Employee priorities have changed, workplaces must change with them

Mark Wilson

Mark Wilson

After the most disruptive two years most of us have ever experienced, company leaders now face a period of unprecedented change.

While it is easy to agonise over headlines like the ‘great resignation’, senior leaders should instead consider how to capitalise on these changes.

Opportunities have emerged – and will continue to emerge – from enormous shifts in attitudes and behaviours to personal and work life right across society.

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Adapting to new workplace attitudes

Let’s start with the most obvious: companies need to adapt to changing attitudes to the work/life balance.

Many companies that insisted on 100 per cent workplace attendance have now realised that they no longer need to; that their teams can, in fact, be trusted to do work where they can work best.

Some jobs do require the team to be in the same place of course (it’s hard to tin baked beans at home), while many people are now committed to working from home full-time.

This is one of those areas where the ground is shaky. We are in a reactionary phase right now: millions of people have led more insular lives over the past two years, with upsides including more time with their children and downsides including more social anxiety.

There’s a lot of 'I’m never going back' and 'I need a change' going on, but these are almost all reactions against how things were. So do not expect someone to feel the same in a year or two as they do now: as life settles into new patterns the only thing that is certain is uncertainty. The pandemic was a huge societal trauma and it is no secret that shocks and trauma can have unexpected impacts on people far into the future.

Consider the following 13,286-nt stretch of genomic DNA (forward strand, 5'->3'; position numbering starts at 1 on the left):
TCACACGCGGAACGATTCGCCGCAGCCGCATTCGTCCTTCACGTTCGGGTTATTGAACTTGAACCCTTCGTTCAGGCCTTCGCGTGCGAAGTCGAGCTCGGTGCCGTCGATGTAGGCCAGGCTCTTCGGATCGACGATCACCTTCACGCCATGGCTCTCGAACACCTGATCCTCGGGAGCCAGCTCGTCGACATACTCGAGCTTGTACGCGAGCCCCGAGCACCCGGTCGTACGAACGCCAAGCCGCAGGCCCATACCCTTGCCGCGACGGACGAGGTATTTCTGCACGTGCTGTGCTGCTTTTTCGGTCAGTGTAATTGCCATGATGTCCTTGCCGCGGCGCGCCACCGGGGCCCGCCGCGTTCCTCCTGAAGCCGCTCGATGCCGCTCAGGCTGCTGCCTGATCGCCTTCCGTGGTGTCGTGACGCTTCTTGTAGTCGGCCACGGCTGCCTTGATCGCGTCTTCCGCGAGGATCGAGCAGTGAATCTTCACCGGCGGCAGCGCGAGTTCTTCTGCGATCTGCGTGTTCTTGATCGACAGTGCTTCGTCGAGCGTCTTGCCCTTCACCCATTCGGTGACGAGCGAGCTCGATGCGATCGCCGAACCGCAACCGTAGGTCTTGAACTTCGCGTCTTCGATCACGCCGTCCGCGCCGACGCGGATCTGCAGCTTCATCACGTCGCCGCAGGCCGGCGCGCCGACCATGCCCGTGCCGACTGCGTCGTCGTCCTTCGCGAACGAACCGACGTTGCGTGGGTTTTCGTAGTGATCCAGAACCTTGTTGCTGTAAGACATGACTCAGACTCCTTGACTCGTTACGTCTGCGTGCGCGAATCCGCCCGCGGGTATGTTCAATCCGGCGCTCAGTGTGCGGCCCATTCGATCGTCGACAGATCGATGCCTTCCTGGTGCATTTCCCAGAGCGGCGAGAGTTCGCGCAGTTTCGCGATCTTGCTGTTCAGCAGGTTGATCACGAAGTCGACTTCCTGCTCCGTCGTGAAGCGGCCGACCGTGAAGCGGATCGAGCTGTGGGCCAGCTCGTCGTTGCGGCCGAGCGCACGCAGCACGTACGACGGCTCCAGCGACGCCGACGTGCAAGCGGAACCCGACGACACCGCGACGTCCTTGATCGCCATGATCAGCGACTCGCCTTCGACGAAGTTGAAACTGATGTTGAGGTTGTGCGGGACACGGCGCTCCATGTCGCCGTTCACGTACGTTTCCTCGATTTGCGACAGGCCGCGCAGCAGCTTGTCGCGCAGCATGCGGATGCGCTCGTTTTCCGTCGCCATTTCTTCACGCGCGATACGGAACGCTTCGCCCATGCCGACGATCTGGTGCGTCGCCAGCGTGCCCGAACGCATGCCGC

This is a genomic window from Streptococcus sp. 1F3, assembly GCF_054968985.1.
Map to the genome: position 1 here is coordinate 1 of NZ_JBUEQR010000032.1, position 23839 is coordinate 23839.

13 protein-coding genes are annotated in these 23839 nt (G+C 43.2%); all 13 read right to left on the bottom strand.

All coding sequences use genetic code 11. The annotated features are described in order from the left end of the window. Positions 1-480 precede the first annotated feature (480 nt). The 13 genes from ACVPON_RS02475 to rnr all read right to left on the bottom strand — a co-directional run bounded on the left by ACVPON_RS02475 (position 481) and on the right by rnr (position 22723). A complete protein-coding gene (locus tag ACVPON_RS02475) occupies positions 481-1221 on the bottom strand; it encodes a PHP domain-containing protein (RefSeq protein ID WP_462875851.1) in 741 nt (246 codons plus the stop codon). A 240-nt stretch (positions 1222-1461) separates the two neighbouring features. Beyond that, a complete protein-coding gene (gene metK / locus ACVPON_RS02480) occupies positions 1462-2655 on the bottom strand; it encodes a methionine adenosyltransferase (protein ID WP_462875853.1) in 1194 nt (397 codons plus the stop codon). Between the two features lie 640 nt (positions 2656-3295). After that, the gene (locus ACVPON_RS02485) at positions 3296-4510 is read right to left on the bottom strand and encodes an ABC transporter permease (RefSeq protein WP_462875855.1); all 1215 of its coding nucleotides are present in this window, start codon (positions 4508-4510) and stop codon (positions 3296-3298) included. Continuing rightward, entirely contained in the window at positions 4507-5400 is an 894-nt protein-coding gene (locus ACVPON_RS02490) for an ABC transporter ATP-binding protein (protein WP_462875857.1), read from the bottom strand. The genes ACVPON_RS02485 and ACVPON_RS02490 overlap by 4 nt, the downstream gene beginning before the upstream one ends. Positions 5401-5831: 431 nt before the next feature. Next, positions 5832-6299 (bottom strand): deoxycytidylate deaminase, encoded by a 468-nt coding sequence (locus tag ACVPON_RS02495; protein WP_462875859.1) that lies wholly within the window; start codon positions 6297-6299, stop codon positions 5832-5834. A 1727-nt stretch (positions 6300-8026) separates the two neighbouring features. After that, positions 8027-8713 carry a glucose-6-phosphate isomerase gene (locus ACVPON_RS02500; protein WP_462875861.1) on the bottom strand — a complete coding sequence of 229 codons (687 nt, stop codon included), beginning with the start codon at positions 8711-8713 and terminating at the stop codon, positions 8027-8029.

People will, however, continue the trend of choosing to work for companies that they believe in, doing work they are passionate about, wherever they can. But we will increasingly see alignment with their chosen lifestyle playing a much greater part in that decision-making process.

That does not mean all companies must offer super-flexible working: quite the contrary. Two companies doing the same thing can operate very differently (100 per cent on-site vs 100 per cent remote, for example) with an equal chance of success. They will appeal to two different groups of people, however. And those people will likely not be in those groups forever.

Not all will be lucky enough to make those choices, and there are other factors involved (like access to a global talent pool) but more people will make their choices based on a more diverse range of influences, in more areas of the economy, than at any point in history.

The guidance for companies is simple: be clear about your own vision and values, then operate your business in line with them. Do not be afraid to experiment and adapt because I would bet big on today’s answer not being the best one for the long term.